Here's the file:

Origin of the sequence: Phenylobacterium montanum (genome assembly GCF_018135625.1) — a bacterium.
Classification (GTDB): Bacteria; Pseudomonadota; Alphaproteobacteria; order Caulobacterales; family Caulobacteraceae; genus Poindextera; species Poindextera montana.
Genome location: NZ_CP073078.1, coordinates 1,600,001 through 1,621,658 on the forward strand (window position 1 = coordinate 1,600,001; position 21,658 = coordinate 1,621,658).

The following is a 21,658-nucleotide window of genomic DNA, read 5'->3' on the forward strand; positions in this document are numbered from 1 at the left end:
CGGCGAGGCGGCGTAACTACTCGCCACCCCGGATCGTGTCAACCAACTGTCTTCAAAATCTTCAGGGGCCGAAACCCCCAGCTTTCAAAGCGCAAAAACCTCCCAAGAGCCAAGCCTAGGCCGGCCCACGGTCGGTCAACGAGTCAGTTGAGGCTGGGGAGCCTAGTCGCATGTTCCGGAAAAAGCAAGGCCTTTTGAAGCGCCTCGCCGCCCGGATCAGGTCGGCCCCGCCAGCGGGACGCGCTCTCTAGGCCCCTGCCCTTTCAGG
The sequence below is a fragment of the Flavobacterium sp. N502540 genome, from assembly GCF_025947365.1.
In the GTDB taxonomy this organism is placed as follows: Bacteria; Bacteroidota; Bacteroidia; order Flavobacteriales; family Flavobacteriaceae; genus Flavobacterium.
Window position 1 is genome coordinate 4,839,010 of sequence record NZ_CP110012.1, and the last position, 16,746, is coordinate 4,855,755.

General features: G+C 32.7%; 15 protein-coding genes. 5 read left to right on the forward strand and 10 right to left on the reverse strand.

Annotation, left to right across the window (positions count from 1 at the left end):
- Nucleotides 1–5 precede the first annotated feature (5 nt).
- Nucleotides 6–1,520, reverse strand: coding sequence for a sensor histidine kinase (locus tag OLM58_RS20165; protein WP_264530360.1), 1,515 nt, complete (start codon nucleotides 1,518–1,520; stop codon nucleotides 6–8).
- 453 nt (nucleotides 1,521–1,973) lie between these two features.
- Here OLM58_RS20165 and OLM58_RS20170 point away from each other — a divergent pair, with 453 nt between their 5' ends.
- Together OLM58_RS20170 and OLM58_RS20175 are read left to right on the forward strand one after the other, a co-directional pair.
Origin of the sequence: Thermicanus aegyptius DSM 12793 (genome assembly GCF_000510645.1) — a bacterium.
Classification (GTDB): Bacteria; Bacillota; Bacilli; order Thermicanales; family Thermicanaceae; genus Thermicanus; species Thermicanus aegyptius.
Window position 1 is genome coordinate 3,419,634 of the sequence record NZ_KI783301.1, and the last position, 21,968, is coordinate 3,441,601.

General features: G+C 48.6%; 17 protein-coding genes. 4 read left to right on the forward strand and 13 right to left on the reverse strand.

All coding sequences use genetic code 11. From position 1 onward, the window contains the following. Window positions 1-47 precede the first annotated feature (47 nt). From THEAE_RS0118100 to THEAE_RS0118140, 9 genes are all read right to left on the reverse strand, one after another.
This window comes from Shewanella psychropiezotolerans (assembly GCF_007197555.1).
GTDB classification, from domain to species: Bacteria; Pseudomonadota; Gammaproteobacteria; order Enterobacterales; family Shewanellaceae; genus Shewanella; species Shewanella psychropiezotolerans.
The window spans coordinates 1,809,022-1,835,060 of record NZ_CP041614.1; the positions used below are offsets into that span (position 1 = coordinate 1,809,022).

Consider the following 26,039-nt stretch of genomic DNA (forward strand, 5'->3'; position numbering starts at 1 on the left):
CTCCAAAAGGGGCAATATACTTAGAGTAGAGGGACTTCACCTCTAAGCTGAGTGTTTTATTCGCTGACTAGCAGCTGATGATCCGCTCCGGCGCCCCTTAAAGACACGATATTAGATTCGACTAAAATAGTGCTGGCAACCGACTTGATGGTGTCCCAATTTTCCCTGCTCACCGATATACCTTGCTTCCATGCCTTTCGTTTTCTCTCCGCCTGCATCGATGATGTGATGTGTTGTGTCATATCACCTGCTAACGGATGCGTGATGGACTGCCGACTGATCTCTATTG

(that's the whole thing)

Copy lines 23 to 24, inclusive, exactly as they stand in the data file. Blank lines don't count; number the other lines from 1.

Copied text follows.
The window spans coordinates 1,809,022-1,835,060 of record NZ_CP041614.1; the positions used below are offsets into that span (position 1 = coordinate 1,809,022).

Consider the following 26,039-nt stretch of genomic DNA (forward strand, 5'->3'; position numbering starts at 1 on the left):